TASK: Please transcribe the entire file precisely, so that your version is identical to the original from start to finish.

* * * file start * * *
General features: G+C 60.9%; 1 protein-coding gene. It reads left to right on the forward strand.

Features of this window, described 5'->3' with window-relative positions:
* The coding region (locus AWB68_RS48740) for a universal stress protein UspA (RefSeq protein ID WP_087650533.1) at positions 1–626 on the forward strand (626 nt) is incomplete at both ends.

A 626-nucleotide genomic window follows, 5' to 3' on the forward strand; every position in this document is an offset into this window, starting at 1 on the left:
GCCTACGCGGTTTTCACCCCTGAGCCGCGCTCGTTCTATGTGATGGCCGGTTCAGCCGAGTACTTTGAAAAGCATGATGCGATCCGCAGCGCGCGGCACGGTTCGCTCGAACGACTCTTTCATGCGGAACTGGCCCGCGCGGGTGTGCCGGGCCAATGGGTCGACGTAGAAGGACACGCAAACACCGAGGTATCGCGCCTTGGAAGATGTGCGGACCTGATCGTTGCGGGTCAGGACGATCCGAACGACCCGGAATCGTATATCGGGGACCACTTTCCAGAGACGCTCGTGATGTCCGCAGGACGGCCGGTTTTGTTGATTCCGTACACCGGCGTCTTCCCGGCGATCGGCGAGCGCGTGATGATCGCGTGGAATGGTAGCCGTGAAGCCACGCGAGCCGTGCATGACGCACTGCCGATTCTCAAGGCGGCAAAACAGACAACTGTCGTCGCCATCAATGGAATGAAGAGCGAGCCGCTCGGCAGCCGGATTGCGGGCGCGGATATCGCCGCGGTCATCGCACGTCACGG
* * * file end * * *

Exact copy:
General features: G+C 60.9%; 1 protein-coding gene. It reads left to right on the forward strand.

Features of this window, described 5'->3' with window-relative positions:
* The coding region (locus AWB68_RS48740) for a universal stress protein UspA (RefSeq protein ID WP_087650533.1) at positions 1–626 on the forward strand (626 nt) is incomplete at both ends.

A 626-nucleotide genomic window follows, 5' to 3' on the forward strand; every position in this document is an offset into this window, starting at 1 on the left:
GCCTACGCGGTTTTCACCCCTGAGCCGCGCTCGTTCTATGTGATGGCCGGTTCAGCCGAGTACTTTGAAAAGCATGATGCGATCCGCAGCGCGCGGCACGGTTCGCTCGAACGACTCTTTCATGCGGAACTGGCCCGCGCGGGTGTGCCGGGCCAATGGGTCGACGTAGAAGGACACGCAAACACCGAGGTATCGCGCCTTGGAAGATGTGCGGACCTGATCGTTGCGGGTCAGGACGATCCGAACGACCCGGAATCGTATATCGGGGACCACTTTCCAGAGACGCTCGTGATGTCCGCAGGACGGCCGGTTTTGTTGATTCCGTACACCGGCGTCTTCCCGGCGATCGGCGAGCGCGTGATGATCGCGTGGAATGGTAGCCGTGAAGCCACGCGAGCCGTGCATGACGCACTGCCGATTCTCAAGGCGGCAAAACAGACAACTGTCGTCGCCATCAATGGAATGAAGAGCGAGCCGCTCGGCAGCCGGATTGCGGGCGCGGATATCGCCGCGGTCATCGCACGTCACGG